« AnteriorContinuar »
Troilus and Cressida.
The loves of Troilus and Creffida are celebrated by Chaucer; whose poem might, perhaps, induce Shakspeare to work them up into a play. The other matters of that play (historical, or fabulous, call them which you will,) he had out of an ancient book, written and printed first by Caxton, callid - The Destruction of Troy, in three parts: in the third part of it, are many strange particulars, occurring no where else, which Shakspeare has admitted into his play.
Another of Belleforest's novels is thus intitl'd. " Comme une fille Romaine se vestant en page fervist long temps un sien amy fans estre cogneue, & depuis l'eut a mary avec autres divers discours." Histoires Tragiques ; Tom. 4, Hift. 7. This novel, which is itself taken from one of Bandello's (v. Tom. 2, Nov. 36,) is, to all appearance, the foundation of the serious part of Twelfth Night: and must be so accounted; 'till some English novel appears, built (perhaps) upon that French one, but approaching nearer to Shakspeare's comody.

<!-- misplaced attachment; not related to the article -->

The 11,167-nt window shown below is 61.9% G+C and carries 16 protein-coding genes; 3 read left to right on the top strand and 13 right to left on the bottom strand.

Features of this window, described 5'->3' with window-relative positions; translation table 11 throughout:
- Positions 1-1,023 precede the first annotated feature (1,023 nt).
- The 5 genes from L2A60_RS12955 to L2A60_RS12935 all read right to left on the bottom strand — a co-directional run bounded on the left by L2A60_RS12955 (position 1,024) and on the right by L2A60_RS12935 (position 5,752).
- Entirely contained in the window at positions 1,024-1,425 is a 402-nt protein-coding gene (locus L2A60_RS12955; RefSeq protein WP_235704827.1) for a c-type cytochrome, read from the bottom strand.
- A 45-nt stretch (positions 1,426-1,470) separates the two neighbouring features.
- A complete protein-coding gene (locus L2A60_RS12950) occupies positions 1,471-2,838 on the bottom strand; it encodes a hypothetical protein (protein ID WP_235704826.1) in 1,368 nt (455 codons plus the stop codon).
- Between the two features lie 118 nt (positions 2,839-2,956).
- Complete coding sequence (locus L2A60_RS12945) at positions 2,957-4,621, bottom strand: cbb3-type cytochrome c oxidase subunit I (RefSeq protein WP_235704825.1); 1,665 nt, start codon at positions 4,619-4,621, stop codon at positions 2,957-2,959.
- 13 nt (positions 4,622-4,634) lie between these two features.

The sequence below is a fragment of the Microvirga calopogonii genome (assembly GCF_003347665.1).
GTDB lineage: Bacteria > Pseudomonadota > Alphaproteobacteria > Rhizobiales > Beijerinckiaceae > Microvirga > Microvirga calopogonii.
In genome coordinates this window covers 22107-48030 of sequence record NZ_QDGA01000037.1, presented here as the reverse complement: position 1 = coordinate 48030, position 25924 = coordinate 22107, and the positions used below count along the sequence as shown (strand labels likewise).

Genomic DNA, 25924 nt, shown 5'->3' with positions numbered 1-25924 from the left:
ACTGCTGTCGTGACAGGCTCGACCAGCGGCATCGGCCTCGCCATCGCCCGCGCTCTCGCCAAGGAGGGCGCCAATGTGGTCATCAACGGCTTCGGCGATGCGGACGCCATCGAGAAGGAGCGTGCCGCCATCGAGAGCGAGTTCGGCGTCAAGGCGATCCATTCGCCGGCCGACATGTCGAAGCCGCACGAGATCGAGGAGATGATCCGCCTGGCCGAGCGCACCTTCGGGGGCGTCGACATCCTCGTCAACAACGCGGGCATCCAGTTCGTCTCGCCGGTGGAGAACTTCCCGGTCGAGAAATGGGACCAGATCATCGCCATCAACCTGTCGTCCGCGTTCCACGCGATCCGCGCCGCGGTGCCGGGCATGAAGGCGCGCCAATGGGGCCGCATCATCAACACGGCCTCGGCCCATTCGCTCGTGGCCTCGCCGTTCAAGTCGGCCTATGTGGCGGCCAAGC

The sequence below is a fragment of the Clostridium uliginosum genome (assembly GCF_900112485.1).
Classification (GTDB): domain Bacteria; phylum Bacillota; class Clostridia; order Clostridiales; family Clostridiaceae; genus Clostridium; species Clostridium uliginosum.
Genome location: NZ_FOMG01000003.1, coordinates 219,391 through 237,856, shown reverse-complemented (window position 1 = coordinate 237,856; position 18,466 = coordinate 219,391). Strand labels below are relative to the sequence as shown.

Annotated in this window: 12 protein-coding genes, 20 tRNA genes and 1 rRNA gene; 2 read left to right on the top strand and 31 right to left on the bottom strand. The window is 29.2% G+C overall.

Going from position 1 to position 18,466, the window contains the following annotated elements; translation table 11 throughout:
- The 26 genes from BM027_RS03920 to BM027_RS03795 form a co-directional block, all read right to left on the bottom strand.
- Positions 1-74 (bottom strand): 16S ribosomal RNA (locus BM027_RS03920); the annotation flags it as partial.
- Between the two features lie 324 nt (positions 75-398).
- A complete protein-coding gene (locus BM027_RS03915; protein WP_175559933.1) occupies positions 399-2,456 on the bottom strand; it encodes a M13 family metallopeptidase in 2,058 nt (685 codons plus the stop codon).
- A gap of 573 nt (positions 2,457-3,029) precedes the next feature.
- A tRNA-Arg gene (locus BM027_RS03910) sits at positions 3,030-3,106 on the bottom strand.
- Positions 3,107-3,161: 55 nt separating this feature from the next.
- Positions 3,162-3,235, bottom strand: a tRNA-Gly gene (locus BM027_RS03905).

Two Gentlemen of Verona.
Julia's love adventures being in some respects the same with those of Viola in Twelfth Night, the fame novel might give rise to them both; and Valentine's falling amongst out-laws, and becoming their captain, is an incident that has some resemblance to one in the Arcadia, (Book I, chap. 6,) where Pyrocles heads the Helots : all the other circumstances which constitute the fable of this play, are, probably, of the poet's own invention.
To the story-book, or Pleasant Hisory (as it is call’d) of Dorastus and Fawnia, written by Robert Greene, M. A. we are indebted for Shakspeare's Winter's Tale. Greene join'd with Dr. Lodge in writing a play, call'd A Looking-Glass for London and England, printed in 1598, in quarto, and black letter; and many of his other works, which are very numerous, were publish'd about that time, and this amongst the reft: it went through many impressions, all of the same form and letter as the play; and that fo low down as the year 1664, of which